Soapberries ripening along the clay cliffs are believed to be attracting grizzly and black bears deeper into Whitehorse city limits, according to Yukon conservation officers.
“These reddish-orange berries are what’s been attracting the bears to the area,” said conservation officer Tony Grabowski.
“They’re feeding on rich natural food sources. They’re doing what bears do.”
The latest sighting was on the cliffs off Main Street. Conservation officers did not find the bear.
Most sightings occur in the early morning or early evening, said Grabowski. Bears will be wandering around until mid- or late-October, when they go back into hibernation.
Bears have been seen this summer roaming the cliffs near the stairs at the end of Black Street and places between Cook and Hawkins streets, and near the Robert Service Campground.
A bear was also spotted loping across Range Road near the young offenders’ facility.
People could be coming across the same bear, accounting for the numerous sightings — which are about average compared to past years — or there could be two or three bears in the area, said Grabowski.
Some people have reported spotting grizzlies, but the bears are most likely black bears of varying colours, he added.
Conservation officers have posted yellow warning signs at the main access points of the cliffs.
“We shouldn’t become hysterical about the sightings, but be aware and take precautions,” said Grabowski.
Conservation officers have noticed a change in the behaviour of bears spotted around the city.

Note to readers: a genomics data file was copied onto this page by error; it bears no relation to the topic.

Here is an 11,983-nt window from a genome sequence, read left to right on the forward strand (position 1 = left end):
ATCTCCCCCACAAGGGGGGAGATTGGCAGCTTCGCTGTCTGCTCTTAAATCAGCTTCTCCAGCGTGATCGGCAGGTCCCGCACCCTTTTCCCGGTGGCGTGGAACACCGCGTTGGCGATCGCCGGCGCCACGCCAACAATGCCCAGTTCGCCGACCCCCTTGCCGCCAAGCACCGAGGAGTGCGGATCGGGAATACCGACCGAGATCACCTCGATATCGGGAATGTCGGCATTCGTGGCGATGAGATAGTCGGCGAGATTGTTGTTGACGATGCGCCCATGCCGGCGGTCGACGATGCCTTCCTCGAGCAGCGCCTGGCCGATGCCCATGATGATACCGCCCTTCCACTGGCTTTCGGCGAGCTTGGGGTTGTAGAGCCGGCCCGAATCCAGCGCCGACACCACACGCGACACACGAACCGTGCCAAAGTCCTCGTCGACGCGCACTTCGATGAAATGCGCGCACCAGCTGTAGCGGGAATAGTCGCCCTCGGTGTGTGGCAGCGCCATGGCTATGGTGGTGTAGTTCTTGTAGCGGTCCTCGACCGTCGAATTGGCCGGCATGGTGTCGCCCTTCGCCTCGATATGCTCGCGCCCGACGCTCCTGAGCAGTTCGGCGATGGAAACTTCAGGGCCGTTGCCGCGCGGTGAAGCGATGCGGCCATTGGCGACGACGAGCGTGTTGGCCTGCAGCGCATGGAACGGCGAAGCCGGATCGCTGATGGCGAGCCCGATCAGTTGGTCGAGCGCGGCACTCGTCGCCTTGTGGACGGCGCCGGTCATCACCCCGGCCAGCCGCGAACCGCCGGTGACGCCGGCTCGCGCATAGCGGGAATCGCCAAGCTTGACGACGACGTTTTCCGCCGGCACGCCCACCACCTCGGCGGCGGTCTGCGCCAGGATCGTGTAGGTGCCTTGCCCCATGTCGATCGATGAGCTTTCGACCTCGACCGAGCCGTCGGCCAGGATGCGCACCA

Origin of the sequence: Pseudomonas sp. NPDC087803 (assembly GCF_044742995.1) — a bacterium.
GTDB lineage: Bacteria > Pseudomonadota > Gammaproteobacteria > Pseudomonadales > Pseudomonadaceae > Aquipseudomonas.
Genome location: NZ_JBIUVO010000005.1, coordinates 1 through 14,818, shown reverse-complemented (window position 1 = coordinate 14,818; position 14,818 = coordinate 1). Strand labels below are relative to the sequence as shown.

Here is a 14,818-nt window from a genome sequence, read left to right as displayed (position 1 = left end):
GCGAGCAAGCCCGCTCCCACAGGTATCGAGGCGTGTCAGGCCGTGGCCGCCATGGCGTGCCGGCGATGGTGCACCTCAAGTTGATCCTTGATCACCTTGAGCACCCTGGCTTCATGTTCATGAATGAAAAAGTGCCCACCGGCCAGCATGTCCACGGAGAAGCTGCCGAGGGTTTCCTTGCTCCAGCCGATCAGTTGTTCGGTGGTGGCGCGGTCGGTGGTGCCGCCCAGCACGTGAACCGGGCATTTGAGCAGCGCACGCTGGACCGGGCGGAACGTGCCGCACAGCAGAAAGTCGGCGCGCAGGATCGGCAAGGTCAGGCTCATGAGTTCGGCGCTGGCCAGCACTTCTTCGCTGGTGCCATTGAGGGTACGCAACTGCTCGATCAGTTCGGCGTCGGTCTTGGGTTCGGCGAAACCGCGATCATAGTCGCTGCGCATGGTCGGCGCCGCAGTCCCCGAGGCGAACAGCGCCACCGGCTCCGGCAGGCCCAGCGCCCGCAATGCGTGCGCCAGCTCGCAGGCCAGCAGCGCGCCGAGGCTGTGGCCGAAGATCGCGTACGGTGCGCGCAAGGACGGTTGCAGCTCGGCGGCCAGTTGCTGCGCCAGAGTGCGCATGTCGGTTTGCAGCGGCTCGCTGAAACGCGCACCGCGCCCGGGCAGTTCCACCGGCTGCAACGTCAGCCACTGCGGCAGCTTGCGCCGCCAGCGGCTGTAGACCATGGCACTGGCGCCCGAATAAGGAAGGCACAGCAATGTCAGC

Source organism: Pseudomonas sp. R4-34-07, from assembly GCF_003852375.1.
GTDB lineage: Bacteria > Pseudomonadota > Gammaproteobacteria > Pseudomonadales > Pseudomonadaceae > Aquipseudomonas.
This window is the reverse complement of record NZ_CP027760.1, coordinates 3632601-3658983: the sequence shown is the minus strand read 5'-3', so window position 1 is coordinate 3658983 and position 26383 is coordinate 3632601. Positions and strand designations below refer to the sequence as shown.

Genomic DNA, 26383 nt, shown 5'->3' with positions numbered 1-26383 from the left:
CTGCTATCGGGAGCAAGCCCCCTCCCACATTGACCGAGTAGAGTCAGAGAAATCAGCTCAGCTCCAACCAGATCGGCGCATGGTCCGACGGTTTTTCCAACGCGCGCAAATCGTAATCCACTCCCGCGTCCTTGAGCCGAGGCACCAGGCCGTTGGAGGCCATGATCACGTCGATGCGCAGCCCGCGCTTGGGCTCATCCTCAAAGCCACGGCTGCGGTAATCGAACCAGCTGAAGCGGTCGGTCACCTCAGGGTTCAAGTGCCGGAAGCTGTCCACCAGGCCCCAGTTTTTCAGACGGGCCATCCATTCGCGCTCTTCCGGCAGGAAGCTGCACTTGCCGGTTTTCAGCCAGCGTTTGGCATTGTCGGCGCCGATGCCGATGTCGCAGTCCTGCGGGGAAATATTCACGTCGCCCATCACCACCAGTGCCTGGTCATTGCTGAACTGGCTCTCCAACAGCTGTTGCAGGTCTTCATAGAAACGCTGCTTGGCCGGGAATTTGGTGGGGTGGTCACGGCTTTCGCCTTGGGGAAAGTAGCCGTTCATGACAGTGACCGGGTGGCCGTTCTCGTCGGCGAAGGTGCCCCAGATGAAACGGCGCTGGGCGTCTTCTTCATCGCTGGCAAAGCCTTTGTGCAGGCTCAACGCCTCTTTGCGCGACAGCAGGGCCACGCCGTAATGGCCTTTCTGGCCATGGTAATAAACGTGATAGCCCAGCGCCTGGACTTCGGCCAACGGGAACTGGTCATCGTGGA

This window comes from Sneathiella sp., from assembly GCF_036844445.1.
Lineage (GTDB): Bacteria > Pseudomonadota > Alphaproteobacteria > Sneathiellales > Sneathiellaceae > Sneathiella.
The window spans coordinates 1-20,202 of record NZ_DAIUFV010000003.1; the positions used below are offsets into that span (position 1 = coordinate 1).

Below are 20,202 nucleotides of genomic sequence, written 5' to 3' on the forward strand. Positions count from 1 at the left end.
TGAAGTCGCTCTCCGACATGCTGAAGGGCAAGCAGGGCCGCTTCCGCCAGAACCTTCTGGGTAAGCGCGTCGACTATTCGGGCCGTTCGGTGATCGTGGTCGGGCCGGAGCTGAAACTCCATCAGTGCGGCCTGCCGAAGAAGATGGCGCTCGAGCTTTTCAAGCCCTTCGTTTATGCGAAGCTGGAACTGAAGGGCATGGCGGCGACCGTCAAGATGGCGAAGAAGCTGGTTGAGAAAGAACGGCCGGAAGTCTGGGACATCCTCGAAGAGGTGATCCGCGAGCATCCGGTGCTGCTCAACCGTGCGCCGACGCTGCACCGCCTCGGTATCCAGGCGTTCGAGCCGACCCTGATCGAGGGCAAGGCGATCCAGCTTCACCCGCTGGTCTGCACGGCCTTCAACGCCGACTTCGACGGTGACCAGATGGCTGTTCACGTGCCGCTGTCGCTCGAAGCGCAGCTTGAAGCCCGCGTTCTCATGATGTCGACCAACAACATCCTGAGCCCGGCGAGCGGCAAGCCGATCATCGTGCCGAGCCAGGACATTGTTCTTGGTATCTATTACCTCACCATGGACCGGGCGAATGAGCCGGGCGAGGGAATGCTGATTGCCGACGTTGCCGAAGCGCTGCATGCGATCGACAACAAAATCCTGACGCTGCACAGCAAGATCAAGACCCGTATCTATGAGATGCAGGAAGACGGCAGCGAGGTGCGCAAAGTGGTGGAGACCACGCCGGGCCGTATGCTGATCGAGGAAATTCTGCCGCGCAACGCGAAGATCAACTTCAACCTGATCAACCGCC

Residents are mainly seeing the bears in wooded areas, away from the residential areas, which are attractive for the easily accessible trash cans, said Grabowski.
“We have a bear population conducting their business like wild bears should,” he added.
The bears seem to lack any food conditioning, which could be a result of the electrical exclusion fence erected around the Whitehorse landfill.
No longer weaned on human food, bears are keeping to the forest for nutrition, hence their soapberry search.
Even though area bears are not rummaging through garbage, residents are asked to remain vigilant about regular removal of trash from their homes.
“People need to realize this is bear country,” said Grabowski. “We have about 10,000 black bears and another 6,000 grizzlies. When they’re out of their dens, people have to be aware of their presence and ask themselves, ‘How will I react to a bear encounter?”
Conservation officers are responding to bear sightings and have set up culvert traps along the cliffs but have yet to snag a bear.
A bear would have to be in a tree to be darted. If a bear isn’t static when shot, it could use the tranquilizer’s five-minute reaction time to run, leaving officers less time to move the bear to another location.
Officers have darted two bears this year, one in Riverdale and another in the Marwell area.
If you encounter either a grizzly or black bear, it is recommend you try and determine its intent before reacting.
If a bear appears to be acting defensively, Grabowski said to lie on your stomach, cover your head and spread your legs to prevent the animal from rolling you over and exposing your vitals.
“(But) if the bear is attacking, then you have to fight with might,” said Grabowski.
Hikers and joggers should be carrying some sort of bear deterrent with them, such as bear spray or noise makers.
“Get into the habit of taking something with you,” said Grabowski. “More often than not, a bear will take off in the opposite direction — but just in case.”